May 20, 2024

Radiologists vs. Robots: Outperforming AI in Identifying Lung Diseases on Chest X-Rays

While commercially offered and FDA-approved AI tools are readily available to help radiologists, Dr. Plesner stated the medical usage of deep-learning-based AI tools for radiological diagnosis remains in its infancy.
” While AI tools are significantly being approved for use in radiological departments, there is an unmet need to further test them in real-life clinical scenarios,” Dr. Plesner said. “AI tools can assist radiologists in analyzing chest X-rays, however their real-life diagnostic accuracy remains uncertain.”
( A) Posteroanterior chest radiograph in a 71-year-old male patient who underwent examination due to progression of dyspnea reveals bilateral fibrosis (arrows) (B) Posteroanterior chest radiograph in a 31-year-old female client referred for radiography due to month-long coughing shows subtle airspace opacity at the best cardiac border (arrows). (D) Posteroanterior chest radiograph in a 78-year-old male client referred to rule out pneumothorax shows really subtle apical right-sided pneumothorax (arrows). (F) Anteroposterior chest radiograph in a 76-year-old female patient referred for radiography due to suspicion of congestion and/or pneumonia shows an extremely subtle left-sided pleural effusion (arrow), which was missed out on by all 3 AI tools that were capable of analyzing anteroposterior chest radiographs for pleural effusion.
Research study Findings
Dr. Plesner and a team of researchers compared the efficiency of four commercially offered AI tools with a swimming pool of 72 radiologists in analyzing 2,040 consecutive adult chest X-rays taken control of a two-year duration at 4 Danish healthcare facilities in 2020. The mean age of the client group was 72 years. Of the sample chest X-rays, 669 (32.8%) had at least one target finding.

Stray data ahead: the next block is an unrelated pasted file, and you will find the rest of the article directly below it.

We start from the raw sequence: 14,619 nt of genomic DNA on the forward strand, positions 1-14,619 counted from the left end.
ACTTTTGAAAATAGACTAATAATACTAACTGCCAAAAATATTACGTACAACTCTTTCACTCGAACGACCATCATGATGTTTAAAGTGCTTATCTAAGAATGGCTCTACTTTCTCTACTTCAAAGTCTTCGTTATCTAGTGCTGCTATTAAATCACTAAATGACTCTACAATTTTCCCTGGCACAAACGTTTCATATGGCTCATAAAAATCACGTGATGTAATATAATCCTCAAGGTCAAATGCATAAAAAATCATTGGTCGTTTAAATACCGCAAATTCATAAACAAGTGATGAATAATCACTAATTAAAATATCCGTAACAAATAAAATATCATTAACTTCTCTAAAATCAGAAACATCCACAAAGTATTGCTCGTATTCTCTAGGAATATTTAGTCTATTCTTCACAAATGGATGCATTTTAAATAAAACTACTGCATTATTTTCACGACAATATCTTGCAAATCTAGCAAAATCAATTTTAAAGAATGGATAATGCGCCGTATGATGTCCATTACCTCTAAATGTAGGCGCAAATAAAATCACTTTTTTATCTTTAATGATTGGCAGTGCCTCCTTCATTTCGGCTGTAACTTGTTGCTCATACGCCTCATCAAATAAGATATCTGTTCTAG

The chest X-rays were examined for 3 typical findings: airspace illness (a chest X-ray pattern, for instance, brought on by pneumonia or lung edema), pneumothorax (collapsed lung), and pleural effusion (an accumulation of water around the lungs).
AI tools achieved sensitivity rates ranging from 72 to 91% for airspace disease, 63 to 90% for pneumothorax, and 62 to 95% for pleural effusion.
” The AI tools revealed moderate to a high level of sensitivity similar to radiologists for detecting airspace illness, pneumothorax, and pleural effusion on chest X-rays,” he said. “However, they produced more false-positive results (predicting illness when none was present) than the radiologists, and their efficiency decreased when multiple findings were present and for smaller sized targets.”
Comparing Predictive Values
For pneumothorax, positive predictive worths– the possibility that patients with a positive screening test genuinely have the illness– for the AI systems ranged between 56 and 86%, compared to 96% for the radiologists.
” AI carried out worst at identifying airspace disease, with positive predictive worths varying between 40 and 50%,” Dr. Plesner said. “In this tough and senior patient sample, the AI forecasted airspace disease where none was present five to six out of 10 times. You can not have an AI system working on its own at that rate.”
According to Dr. Plesner, the goal of radiologists is to stabilize the ability of finding and omitting disease, preventing both substantial overlooked illness and overdiagnosis.
” AI systems seem excellent at finding disease, but they arent as good as radiologists at identifying the absence of disease particularly when the chest X-rays are complex,” he stated. “Too numerous false-positive medical diagnoses would lead to unneeded imaging, radiation exposure, and increased costs.”